With this rite, a teacher passes on the secrets of her teaching, so that the pupil may become a kuasha. Normally, the Degree must be uncovered through the "proper channels"--that is, the secrets of the rite must be dug out of a series of mentors, contacts and friends, then pieced together. An especially apt Tekhmet might impress her mentor so well that he passes on everything she needs to know before her apprenticeship ends; it's rare, but it has been known to happen.
The Kuasha Degree contains all the rites, advice, secrets and preparations a Bastet needs in order to take a pupil, and confers the right to do so. Even so, the elder usually cautions her kit to take a bit of time to see the world for himself before he begins teaching someone else about it. Taking a kit means responsibility; most kuashas stress that their pupils must run free for a while before taking on such a burden. At the end of the ritual, the mentor invests her student with the power to take a student of his own, and advises him to do so carefully.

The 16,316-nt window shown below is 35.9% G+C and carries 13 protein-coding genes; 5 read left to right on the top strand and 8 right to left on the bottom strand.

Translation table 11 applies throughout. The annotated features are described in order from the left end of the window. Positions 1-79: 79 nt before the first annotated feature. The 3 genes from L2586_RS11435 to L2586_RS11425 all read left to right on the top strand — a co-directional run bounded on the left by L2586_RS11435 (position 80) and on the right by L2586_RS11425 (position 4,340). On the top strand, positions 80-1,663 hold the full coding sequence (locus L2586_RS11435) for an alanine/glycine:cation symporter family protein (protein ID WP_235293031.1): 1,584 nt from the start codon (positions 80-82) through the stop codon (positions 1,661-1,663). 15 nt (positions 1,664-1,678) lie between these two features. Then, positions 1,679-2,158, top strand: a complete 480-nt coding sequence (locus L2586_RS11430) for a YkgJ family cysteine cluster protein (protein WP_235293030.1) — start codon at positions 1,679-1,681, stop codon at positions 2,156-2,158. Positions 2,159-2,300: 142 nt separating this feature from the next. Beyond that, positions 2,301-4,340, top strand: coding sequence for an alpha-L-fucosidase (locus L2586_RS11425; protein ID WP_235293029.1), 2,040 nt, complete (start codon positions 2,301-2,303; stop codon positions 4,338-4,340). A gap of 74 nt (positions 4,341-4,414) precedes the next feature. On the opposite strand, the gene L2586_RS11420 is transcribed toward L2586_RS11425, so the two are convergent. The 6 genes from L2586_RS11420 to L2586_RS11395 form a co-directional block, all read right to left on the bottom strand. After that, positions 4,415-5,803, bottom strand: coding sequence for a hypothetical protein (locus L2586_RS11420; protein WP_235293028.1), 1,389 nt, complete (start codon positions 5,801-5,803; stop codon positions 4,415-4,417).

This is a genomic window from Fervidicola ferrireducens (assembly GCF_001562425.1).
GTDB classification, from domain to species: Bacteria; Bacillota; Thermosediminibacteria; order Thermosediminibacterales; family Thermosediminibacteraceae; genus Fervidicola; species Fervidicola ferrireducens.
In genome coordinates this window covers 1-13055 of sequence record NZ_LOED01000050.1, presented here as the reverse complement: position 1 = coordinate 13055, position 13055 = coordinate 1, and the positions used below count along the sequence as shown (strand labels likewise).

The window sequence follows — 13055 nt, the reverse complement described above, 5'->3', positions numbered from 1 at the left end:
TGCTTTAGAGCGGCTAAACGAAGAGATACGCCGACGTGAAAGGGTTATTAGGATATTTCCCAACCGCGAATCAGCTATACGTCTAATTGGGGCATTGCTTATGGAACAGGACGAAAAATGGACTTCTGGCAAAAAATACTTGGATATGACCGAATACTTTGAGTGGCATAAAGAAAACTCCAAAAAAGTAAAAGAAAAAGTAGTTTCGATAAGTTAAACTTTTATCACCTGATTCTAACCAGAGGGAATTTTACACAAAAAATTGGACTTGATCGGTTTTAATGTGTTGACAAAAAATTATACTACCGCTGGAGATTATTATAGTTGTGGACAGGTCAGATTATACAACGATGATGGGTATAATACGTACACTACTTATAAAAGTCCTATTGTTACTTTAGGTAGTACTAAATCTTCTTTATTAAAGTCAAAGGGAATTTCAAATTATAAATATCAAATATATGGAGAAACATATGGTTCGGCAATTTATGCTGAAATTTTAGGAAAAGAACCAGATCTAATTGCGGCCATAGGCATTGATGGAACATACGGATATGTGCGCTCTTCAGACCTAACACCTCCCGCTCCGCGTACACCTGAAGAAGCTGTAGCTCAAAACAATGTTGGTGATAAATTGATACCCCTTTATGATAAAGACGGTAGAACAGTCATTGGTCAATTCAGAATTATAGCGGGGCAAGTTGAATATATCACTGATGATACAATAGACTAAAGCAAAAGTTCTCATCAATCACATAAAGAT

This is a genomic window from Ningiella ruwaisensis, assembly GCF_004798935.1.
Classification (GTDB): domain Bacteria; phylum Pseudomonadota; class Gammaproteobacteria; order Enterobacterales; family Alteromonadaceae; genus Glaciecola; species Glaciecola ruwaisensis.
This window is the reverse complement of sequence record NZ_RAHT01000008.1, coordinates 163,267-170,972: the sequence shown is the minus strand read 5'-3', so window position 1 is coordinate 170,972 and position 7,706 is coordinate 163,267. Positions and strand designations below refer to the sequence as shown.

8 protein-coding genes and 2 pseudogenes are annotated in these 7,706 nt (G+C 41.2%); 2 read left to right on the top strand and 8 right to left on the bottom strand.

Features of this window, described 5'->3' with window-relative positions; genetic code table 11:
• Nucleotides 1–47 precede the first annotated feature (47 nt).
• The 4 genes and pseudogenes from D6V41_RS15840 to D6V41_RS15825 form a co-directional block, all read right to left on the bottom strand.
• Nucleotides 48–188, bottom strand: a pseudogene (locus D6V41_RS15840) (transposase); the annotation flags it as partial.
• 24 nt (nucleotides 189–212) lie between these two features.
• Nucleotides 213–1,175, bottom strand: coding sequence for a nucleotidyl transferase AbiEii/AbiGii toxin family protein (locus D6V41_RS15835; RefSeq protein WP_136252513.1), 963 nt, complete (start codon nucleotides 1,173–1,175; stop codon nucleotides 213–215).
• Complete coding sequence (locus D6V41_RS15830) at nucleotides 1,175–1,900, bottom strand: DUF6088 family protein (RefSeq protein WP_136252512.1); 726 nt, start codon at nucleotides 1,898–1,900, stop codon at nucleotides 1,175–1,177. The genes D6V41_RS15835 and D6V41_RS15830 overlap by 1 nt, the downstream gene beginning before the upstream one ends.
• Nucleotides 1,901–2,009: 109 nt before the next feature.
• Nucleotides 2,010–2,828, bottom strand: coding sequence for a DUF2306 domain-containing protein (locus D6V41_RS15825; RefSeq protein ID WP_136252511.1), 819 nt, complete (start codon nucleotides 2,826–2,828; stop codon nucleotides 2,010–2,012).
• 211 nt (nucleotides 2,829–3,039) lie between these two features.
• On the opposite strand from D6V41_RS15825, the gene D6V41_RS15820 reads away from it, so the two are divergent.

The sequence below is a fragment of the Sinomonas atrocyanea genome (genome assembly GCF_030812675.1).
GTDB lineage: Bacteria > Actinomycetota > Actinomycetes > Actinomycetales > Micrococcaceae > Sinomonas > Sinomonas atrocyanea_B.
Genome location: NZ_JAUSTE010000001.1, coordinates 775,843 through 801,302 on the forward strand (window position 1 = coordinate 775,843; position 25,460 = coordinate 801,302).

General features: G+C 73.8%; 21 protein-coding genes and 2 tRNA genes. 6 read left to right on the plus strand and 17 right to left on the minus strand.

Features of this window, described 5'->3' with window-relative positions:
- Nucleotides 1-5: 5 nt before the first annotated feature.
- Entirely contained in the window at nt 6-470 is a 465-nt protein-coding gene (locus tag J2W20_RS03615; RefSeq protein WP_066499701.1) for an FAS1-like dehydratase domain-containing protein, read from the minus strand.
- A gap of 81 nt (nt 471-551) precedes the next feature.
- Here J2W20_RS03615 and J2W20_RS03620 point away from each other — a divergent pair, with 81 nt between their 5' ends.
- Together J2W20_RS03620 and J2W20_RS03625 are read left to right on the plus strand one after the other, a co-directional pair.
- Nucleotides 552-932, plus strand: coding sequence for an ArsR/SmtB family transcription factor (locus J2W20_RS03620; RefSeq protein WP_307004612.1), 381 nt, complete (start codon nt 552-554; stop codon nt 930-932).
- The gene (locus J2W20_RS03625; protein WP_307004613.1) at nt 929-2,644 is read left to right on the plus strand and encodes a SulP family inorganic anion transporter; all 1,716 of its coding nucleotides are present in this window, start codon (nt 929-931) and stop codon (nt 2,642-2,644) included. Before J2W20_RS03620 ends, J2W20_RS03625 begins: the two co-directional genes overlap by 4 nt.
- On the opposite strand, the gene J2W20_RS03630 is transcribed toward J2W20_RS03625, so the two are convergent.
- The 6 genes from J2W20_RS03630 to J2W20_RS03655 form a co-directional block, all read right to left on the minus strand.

In the Degree, a Tekhmet learns how to find taghairms, how to petition spirits, how to find a new-Changed Bastet and how to chastise him for doing wrong. It relates the responsibilities and rights the mentor receives under Bastet law, and offers lots of common wisdom about the feeding and caring of a kit. The Yava is not passed on through this rite--that requires its own rite. The Tekhmet has been taught how to pass on the tribal secrets, but isn't told what they are until the mentor and student part ways.
System: This rite takes six hours, often longer. Aside from making time to talk and having the freedom to do so, this rite doesn't require special preparations.